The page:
Mineshaft Gap

It's a screening log, no more no less. Maybe I'll have something interesting to say one of these days...

Spirituality, Religion and Christ.

Au Hasard Balthazar is the best film about Christ I have ever seen. It is of course fitting that as opposed to Gibson's snuff film, here Christ is not a bleeding, portentous man but a simple donkey that allows for redemption in a world that offers none.

The story of Marie and Balthazar, of the struggling, weak human and the seemingly divine creature that gives her peace is heartbreaking and uplifting in equal measures. All the credit must go to Robert Bresson, a genius of the cinema. His film functions as a fully devout work, reverent and in awe of Balthazar and the divinity he represents, and at the same time is a scathing attack on the church and it's hypocrites. From the satanic Gerard, singing in the choir to the ineffectual, placating priest that comes to comfort Marie's mother the church is position at odds with the simple peace and transcendence of Balthazar.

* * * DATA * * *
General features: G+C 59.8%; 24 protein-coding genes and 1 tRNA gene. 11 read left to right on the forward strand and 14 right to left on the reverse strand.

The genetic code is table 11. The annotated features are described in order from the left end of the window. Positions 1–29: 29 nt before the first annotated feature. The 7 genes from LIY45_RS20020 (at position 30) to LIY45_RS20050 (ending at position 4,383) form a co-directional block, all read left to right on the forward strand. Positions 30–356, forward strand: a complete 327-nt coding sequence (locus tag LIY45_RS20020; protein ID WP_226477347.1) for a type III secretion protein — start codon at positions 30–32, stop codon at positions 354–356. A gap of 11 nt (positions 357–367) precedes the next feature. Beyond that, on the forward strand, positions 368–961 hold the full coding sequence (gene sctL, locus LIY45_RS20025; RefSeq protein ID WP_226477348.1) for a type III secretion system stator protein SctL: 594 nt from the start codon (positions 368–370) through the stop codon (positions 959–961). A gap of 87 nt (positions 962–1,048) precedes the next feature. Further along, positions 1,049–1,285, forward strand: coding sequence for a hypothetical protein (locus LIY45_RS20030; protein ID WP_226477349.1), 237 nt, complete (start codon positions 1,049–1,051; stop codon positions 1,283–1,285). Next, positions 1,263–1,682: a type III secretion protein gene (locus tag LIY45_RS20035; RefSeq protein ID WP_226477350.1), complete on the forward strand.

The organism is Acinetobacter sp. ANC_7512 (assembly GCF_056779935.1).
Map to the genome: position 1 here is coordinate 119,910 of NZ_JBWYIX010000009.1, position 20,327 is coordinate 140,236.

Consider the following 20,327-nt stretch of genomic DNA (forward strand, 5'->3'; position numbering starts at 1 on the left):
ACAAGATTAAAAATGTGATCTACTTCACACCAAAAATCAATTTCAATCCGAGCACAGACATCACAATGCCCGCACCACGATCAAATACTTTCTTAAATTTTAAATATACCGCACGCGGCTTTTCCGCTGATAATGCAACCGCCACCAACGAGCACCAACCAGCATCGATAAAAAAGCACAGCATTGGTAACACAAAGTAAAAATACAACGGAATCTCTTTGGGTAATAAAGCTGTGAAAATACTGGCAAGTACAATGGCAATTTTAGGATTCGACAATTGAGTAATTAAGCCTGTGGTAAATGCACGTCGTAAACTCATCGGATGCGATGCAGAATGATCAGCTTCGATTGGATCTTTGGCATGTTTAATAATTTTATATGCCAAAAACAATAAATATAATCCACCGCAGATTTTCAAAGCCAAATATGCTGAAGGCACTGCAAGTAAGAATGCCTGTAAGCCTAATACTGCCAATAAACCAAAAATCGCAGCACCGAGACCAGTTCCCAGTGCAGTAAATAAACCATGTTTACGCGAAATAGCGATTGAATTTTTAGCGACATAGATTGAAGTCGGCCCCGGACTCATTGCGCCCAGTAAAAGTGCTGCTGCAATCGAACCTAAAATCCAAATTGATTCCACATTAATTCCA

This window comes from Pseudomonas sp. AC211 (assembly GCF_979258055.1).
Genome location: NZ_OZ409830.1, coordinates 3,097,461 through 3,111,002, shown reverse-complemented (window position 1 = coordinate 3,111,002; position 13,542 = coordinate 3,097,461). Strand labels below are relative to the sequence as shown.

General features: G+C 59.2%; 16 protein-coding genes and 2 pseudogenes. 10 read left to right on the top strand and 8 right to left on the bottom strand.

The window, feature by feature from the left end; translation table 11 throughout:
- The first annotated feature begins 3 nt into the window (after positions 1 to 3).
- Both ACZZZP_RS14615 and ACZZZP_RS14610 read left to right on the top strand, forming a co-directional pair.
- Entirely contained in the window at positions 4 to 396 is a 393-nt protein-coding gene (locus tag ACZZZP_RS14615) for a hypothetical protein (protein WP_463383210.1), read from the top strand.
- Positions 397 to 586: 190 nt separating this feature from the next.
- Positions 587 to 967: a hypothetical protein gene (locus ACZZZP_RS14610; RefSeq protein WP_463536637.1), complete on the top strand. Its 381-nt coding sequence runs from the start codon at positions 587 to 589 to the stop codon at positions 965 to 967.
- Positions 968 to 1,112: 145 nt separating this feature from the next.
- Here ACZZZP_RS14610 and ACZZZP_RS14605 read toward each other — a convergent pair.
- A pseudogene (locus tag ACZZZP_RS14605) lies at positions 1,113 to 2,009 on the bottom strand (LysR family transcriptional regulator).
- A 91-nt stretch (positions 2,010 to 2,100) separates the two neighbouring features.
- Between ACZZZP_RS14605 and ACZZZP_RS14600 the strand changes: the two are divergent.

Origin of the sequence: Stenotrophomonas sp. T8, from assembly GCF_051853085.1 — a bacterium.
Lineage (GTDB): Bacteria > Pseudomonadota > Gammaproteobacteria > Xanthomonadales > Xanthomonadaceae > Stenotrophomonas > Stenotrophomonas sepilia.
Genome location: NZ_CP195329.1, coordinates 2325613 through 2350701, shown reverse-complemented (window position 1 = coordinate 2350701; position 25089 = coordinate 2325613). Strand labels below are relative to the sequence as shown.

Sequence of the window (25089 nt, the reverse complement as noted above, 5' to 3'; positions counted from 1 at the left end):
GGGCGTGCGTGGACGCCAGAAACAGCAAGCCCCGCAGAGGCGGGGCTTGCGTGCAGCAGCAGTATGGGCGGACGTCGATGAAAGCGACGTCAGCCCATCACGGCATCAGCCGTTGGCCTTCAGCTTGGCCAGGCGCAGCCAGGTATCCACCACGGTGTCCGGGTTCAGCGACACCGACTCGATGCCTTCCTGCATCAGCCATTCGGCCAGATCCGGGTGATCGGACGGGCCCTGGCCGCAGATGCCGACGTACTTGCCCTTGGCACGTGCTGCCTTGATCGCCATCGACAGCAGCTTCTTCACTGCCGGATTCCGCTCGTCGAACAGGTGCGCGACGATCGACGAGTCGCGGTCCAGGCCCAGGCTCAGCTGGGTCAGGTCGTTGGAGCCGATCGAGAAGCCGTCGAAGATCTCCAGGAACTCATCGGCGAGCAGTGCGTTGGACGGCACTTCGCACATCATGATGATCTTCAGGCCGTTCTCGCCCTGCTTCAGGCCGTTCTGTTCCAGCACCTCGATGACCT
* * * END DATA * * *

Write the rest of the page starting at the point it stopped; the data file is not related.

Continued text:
Pessimistic about all of humanity, and yet clinging to the last thread of hope in redemption Au Hasard Balthazar culminates in austere beauty on a hillside, the donkey's terrible travels done. He has gone through his stations, and comes to rest in simple forgiveness and understanding. It is the most beautiful closing sequence I have ever seen.

In the end this is a film for the true believers as well as all those who wish to be.

My 10 favorite films of all time:
1. Citizen Kane
2. Rashomon
3. A Woman Under the Influence
The Royal Tennenbaums
5. Dr. Strangelove
6. Playtime
7. Au Hasard Balthazar
Band of Outsiders
9. Hannah and Her Sisters
10. Ghostbusters

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